international employment law firm alliance L&E Global
United Kingdom

UK: Trade Unions and Industrial Action: Protection from Detriment for Striking Workers

Authors: Ruth Bonino, Corinna Harris, Chris Holme, and Sophie Jackson

The Supreme Court (the UK’s highest court) has found that the statutory provision which prohibits an employer from subjecting a worker to a detriment short of dismissal for taking part in the activities of a trade union (section 146 of the Trade Union and Labour Relations (Consolidation) Act 1992), does not provide protection from detriment short of dismissal to workers participating in lawful strike or other industrial action.

Protection is limited to activities which are outside working hours or within working hours with the employer’s consent. Industrial action will almost always be carried out during working hours to have the desired effect and it would be very unusual for an employer to consent to industrial action.  This means that workers do not currently have statutory protection against sanctions short of dismissal where they take part in lawful strike action during working hours.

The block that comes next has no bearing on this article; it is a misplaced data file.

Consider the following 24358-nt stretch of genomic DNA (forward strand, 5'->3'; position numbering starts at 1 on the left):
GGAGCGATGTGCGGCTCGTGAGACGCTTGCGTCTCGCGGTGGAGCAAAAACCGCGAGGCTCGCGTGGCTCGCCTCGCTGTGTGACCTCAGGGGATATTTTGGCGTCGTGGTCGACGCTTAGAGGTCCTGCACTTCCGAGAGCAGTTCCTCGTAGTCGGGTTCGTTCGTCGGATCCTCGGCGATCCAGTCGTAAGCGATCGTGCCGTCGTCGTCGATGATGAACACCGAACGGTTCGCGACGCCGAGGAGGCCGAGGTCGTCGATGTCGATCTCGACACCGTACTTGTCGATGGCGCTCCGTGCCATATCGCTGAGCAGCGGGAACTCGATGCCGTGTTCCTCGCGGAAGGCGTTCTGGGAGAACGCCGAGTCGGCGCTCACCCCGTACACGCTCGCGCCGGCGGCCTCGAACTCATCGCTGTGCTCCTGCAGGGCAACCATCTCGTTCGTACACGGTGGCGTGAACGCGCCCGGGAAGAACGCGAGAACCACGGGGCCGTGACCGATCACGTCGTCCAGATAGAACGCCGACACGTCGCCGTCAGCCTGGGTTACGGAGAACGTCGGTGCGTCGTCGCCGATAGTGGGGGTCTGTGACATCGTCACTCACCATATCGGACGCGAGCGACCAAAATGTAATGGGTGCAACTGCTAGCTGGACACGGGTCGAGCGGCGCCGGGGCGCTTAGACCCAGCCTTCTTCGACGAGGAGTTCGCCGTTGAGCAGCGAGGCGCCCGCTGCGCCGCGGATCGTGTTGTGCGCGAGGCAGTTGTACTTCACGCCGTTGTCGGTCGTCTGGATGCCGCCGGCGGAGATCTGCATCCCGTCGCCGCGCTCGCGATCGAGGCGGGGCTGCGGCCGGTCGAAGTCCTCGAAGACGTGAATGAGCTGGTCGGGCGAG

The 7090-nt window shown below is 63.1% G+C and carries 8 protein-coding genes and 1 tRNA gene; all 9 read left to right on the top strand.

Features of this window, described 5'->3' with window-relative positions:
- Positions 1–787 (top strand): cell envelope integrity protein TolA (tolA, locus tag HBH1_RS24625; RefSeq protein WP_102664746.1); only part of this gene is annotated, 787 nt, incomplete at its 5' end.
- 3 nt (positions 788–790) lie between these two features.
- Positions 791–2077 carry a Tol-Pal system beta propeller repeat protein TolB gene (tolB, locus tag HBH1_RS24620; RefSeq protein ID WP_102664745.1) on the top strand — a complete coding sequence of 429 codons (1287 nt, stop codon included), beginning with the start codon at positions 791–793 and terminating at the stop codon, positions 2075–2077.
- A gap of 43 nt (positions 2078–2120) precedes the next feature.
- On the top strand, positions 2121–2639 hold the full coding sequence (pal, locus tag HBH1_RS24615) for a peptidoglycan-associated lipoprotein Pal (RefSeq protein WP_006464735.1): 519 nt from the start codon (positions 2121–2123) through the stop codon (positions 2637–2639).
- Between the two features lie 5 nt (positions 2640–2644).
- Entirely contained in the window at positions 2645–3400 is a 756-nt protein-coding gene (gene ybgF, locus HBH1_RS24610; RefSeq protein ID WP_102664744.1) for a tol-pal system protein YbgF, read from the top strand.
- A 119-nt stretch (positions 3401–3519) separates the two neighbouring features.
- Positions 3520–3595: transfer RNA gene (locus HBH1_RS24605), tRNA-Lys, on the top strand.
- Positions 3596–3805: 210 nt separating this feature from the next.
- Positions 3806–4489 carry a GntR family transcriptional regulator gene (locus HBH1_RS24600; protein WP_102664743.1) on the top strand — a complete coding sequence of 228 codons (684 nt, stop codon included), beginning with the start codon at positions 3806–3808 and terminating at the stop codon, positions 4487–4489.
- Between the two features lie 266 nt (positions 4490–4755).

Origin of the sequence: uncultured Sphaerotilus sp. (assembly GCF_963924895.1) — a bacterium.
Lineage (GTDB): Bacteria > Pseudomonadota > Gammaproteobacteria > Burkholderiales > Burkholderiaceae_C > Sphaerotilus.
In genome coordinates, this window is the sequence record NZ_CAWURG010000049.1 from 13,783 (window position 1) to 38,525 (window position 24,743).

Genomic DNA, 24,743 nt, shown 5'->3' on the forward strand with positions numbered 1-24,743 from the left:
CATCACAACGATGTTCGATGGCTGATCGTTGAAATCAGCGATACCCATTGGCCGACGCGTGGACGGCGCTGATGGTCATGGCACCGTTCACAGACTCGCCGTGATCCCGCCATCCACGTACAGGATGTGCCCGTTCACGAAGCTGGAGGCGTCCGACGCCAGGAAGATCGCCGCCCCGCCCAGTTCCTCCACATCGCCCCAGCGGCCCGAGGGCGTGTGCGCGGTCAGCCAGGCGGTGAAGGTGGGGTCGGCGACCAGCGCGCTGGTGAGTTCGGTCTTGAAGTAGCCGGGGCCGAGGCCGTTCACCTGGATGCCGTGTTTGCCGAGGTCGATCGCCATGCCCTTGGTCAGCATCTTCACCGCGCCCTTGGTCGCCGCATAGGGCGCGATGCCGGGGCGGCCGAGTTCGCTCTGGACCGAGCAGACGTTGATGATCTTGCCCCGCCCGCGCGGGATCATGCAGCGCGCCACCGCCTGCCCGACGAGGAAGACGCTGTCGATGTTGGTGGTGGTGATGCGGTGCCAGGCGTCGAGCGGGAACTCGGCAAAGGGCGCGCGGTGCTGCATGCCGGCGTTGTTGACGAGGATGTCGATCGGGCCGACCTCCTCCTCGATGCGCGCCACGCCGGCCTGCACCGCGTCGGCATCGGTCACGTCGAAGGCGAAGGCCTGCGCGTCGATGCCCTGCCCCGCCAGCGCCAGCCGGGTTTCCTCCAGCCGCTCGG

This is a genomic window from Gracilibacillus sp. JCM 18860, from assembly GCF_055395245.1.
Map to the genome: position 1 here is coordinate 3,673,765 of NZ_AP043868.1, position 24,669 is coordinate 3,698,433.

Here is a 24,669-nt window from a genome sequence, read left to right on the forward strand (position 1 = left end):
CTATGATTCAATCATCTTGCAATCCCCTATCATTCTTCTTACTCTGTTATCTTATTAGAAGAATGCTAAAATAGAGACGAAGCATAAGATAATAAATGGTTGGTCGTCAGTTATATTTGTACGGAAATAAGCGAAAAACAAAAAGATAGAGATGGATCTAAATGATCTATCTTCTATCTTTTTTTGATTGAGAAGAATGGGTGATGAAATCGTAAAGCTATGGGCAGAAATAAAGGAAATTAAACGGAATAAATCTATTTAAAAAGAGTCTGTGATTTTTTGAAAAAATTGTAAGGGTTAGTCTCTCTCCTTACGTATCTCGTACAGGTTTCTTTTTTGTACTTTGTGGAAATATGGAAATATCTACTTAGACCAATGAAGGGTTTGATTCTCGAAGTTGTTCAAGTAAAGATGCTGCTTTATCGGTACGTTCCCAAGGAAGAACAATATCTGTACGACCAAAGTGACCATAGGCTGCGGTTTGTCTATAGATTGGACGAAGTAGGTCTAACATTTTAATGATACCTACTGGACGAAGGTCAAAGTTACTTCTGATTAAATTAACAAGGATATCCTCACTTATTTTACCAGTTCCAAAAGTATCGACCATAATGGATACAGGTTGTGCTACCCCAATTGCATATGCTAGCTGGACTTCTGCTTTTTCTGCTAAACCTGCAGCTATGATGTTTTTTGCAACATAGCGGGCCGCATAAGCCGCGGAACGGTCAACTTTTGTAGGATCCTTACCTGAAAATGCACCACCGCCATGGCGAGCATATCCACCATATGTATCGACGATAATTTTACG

However, the Supreme Court concluded that the fact that workers do not have this protection is not compatible with Article 11 of the European Convention on Human Rights, which protects freedom of assembly and association and includes the right to strike.  The Court found that it was not possible for it to read the legislation in a way which would be compatible.

As a result, the Court issued a declaration of incompatibility stating that section 146 is incompatible with Article 11.  It is now for the UK parliament to decide what steps to take in light of the declaration of incompatibility, including whether and if so, how, to amend the legislation.

Key Action Points for Human Resources and In-House Counsel

Despite this decision, employers should continue to exercise caution around taking action against striking workers (other than by withholding pay during strike action, which is allowed).  This is to manage various legal and practical risks.  However, action short of dismissal is no longer an automatic “no” following this decision (at least at the moment).  We are of course ready to assist and advise in relation to any specific issues.

Parliament may well legislate to introduce new statutory protections for workers participating in industrial action, and it is likely that a future Labour government would do this sooner rather than later.

Secretary of State for Business and Trade v Mercer